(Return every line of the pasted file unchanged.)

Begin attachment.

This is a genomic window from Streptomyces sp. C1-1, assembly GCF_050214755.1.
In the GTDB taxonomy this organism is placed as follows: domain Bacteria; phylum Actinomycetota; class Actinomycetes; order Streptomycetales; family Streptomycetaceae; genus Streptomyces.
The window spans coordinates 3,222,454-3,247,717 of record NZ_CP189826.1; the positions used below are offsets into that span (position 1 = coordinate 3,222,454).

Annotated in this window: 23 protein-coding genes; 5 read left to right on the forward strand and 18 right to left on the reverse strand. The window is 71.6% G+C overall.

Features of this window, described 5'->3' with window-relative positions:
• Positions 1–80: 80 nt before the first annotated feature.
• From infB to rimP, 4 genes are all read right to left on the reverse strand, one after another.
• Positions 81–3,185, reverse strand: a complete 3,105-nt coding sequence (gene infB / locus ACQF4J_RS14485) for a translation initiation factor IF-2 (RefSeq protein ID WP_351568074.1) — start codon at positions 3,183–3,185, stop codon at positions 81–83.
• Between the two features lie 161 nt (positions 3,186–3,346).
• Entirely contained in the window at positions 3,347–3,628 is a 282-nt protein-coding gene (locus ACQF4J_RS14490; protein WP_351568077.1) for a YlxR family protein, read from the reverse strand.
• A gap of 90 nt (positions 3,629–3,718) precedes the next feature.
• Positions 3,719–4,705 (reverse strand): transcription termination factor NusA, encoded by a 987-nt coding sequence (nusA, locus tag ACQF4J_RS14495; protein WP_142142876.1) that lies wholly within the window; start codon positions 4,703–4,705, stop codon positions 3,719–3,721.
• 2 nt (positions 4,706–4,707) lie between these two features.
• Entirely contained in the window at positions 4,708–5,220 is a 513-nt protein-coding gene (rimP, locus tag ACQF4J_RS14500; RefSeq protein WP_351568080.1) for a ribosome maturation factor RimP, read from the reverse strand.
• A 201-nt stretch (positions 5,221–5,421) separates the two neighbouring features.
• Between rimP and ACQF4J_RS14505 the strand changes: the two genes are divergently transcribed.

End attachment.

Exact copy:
This is a genomic window from Streptomyces sp. C1-1, assembly GCF_050214755.1.
In the GTDB taxonomy this organism is placed as follows: domain Bacteria; phylum Actinomycetota; class Actinomycetes; order Streptomycetales; family Streptomycetaceae; genus Streptomyces.
The window spans coordinates 3,222,454-3,247,717 of record NZ_CP189826.1; the positions used below are offsets into that span (position 1 = coordinate 3,222,454).

Annotated in this window: 23 protein-coding genes; 5 read left to right on the forward strand and 18 right to left on the reverse strand. The window is 71.6% G+C overall.

Features of this window, described 5'->3' with window-relative positions:
• Positions 1–80: 80 nt before the first annotated feature.
• From infB to rimP, 4 genes are all read right to left on the reverse strand, one after another.
• Positions 81–3,185, reverse strand: a complete 3,105-nt coding sequence (gene infB / locus ACQF4J_RS14485) for a translation initiation factor IF-2 (RefSeq protein ID WP_351568074.1) — start codon at positions 3,183–3,185, stop codon at positions 81–83.
• Between the two features lie 161 nt (positions 3,186–3,346).
• Entirely contained in the window at positions 3,347–3,628 is a 282-nt protein-coding gene (locus ACQF4J_RS14490; protein WP_351568077.1) for a YlxR family protein, read from the reverse strand.
• A gap of 90 nt (positions 3,629–3,718) precedes the next feature.
• Positions 3,719–4,705 (reverse strand): transcription termination factor NusA, encoded by a 987-nt coding sequence (nusA, locus tag ACQF4J_RS14495; protein WP_142142876.1) that lies wholly within the window; start codon positions 4,703–4,705, stop codon positions 3,719–3,721.
• 2 nt (positions 4,706–4,707) lie between these two features.
• Entirely contained in the window at positions 4,708–5,220 is a 513-nt protein-coding gene (rimP, locus tag ACQF4J_RS14500; RefSeq protein WP_351568080.1) for a ribosome maturation factor RimP, read from the reverse strand.
• A 201-nt stretch (positions 5,221–5,421) separates the two neighbouring features.
• Between rimP and ACQF4J_RS14505 the strand changes: the two genes are divergently transcribed.